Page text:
Step 3: Both riders should follow steps 5-6 above to paddle.

2. Using your paddle 

To use your paddle, hold the shaft so that your hands are of equal distance apart from the blade. You should have a slightly wider than a shoulder-width length between your hands, and your knuckles should face upwards and in line with the edge of each blade.

Check that you are handling your paddle correctly by lifting it so that the middle of the shaft sits on your head. Both of your elbows should be at a 90-degree angle in opposite directions.

Maintain a secure grip on the shaft and stroke the blade through the water. Your control hand (the hand that controls the blade in water) should firmly grip the shaft, while your other hand should have a looser grip. A more flexible grip is necessary so that you can rotate the paddle. This rotation must occur with every single stroke in the water.

3. Performing basic strokes

Knowing several kayak paddling techniques and strokes helps you navigate and move in different directions. We will discuss the three basic strokes that allow you to move across the water.

Forward Stroke

To perform a forward stroke, place the blade in the water and as you sweep the blade towards the back, move your upper body forwards. Moving forwards helps you to perform the forward stroke more efficiently.

Steps for Performing a Forward Stroke

Step 1: Rotate your torso towards the other side of the blade you want to stroke through the water. 

Step 2: Place the blade in the water and sweep it through it while unwinding your torso. The rotation helps to push your kayak forwards.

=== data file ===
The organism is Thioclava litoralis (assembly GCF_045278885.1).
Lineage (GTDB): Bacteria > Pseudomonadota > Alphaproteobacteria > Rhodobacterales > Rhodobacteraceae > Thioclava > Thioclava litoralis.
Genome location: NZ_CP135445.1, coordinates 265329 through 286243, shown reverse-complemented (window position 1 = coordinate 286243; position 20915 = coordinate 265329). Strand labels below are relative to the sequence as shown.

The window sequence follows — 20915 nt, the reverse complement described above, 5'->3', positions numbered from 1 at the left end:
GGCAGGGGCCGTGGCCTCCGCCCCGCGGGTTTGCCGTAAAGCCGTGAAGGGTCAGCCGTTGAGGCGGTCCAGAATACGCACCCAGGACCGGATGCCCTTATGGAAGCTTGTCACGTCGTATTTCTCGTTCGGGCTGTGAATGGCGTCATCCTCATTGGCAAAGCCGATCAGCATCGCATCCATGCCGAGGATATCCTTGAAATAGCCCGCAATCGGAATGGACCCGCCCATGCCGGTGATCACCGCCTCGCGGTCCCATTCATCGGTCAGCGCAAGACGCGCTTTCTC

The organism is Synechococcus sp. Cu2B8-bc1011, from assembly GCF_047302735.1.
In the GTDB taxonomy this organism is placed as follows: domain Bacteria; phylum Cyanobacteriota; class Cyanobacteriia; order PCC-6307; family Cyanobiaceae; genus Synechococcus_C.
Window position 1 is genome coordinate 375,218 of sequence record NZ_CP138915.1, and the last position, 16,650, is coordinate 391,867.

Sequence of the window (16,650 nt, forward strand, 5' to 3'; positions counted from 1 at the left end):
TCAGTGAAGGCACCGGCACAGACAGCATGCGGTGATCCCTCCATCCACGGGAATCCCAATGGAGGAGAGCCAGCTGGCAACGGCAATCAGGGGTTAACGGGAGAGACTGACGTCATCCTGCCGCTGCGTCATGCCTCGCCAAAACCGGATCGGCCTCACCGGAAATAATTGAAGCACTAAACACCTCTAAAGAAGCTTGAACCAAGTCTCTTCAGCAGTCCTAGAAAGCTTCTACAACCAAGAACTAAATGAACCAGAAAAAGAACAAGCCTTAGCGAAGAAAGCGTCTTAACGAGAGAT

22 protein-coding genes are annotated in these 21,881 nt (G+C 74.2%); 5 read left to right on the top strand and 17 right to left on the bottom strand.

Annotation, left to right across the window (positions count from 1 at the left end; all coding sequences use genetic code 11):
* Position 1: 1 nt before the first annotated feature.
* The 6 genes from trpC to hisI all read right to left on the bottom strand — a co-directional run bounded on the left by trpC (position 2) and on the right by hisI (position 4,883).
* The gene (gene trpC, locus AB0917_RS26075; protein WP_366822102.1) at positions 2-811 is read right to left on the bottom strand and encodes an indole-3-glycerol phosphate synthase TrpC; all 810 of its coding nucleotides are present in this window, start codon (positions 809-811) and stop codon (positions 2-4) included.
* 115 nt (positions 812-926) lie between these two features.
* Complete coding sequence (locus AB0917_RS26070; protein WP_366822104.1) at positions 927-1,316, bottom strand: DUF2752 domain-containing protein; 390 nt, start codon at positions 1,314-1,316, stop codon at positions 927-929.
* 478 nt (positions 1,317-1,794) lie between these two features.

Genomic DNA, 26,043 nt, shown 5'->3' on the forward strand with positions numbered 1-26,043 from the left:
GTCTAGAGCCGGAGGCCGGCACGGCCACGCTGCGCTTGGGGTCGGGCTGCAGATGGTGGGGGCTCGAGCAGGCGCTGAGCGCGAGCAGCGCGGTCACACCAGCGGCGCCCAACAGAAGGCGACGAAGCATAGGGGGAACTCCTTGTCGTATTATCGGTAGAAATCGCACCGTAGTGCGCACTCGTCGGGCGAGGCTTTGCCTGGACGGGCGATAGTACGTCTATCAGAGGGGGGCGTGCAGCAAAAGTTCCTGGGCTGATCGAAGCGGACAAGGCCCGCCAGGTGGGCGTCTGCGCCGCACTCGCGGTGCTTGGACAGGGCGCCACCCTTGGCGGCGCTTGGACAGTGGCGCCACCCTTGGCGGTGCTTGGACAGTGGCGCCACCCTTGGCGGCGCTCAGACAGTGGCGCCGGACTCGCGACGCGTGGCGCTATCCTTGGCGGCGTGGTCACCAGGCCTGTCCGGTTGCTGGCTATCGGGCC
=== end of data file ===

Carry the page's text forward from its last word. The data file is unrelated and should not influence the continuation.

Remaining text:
Step 3: Remove the blade from the water once it reaches the back, and your torso should be leaning towards the other side. Repeat step 2 for the other paddle and continue moving forwards.

Turning Stroke

A turning stroke helps you to turn your kayak in a different direction. 

Steps for Performing a Turning Stroke

Step 1: Follow the steps above to complete a forward stroke to get momentum going.

Step 2: While performing a forward stroke, reach forward to place your blade closer to the kayak’s bow.

Step 3: Use your blade to sweep through the water in a broad stroke until your paddle reaches the kayak’s stern.

Step 4: Repeat step 3 with the same blade until you turn in the right direction and stop.

Draw Stroke

If you want to pull your kayak sideways without turning, a simple draw stroke can help. This stroke will help you move from side to side to line up with other kayakers so you can ride in parallel.

Steps for Performing a Draw Stroke

Step 1: Hold your paddle’s shaft firmly and place one blade directly parallel to the side of your torso. One side of the flat section of the blade should be facing your torso and the other outwards towards the direction you want to shift.

Step 2: Place the blade in the water and sweep the water towards the side of your boat.

Step 3: Continue sweeping inwards until you reach the correct position.